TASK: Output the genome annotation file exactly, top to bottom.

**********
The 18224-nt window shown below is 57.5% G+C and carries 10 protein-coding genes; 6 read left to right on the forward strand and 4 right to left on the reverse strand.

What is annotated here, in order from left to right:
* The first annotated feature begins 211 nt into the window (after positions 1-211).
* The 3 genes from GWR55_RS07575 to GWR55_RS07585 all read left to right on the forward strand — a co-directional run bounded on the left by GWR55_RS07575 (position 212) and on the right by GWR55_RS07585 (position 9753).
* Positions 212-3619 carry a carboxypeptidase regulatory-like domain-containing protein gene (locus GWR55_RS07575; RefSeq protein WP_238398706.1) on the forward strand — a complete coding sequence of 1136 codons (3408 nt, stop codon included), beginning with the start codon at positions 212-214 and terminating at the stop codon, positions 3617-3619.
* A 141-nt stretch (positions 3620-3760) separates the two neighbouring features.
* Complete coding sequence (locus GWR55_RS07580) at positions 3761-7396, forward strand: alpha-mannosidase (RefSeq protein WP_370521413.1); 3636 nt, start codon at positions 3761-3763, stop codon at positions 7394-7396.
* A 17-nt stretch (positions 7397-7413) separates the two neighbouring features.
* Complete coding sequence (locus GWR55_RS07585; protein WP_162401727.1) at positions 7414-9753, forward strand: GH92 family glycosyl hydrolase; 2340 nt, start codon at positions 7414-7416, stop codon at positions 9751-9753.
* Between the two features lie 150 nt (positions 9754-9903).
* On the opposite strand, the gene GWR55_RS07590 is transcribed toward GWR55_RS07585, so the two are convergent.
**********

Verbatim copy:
The 18224-nt window shown below is 57.5% G+C and carries 10 protein-coding genes; 6 read left to right on the forward strand and 4 right to left on the reverse strand.

What is annotated here, in order from left to right:
* The first annotated feature begins 211 nt into the window (after positions 1-211).
* The 3 genes from GWR55_RS07575 to GWR55_RS07585 all read left to right on the forward strand — a co-directional run bounded on the left by GWR55_RS07575 (position 212) and on the right by GWR55_RS07585 (position 9753).
* Positions 212-3619 carry a carboxypeptidase regulatory-like domain-containing protein gene (locus GWR55_RS07575; RefSeq protein WP_238398706.1) on the forward strand — a complete coding sequence of 1136 codons (3408 nt, stop codon included), beginning with the start codon at positions 212-214 and terminating at the stop codon, positions 3617-3619.
* A 141-nt stretch (positions 3620-3760) separates the two neighbouring features.
* Complete coding sequence (locus GWR55_RS07580) at positions 3761-7396, forward strand: alpha-mannosidase (RefSeq protein WP_370521413.1); 3636 nt, start codon at positions 3761-3763, stop codon at positions 7394-7396.
* A 17-nt stretch (positions 7397-7413) separates the two neighbouring features.
* Complete coding sequence (locus GWR55_RS07585; protein WP_162401727.1) at positions 7414-9753, forward strand: GH92 family glycosyl hydrolase; 2340 nt, start codon at positions 7414-7416, stop codon at positions 9751-9753.
* Between the two features lie 150 nt (positions 9754-9903).
* On the opposite strand, the gene GWR55_RS07590 is transcribed toward GWR55_RS07585, so the two are convergent.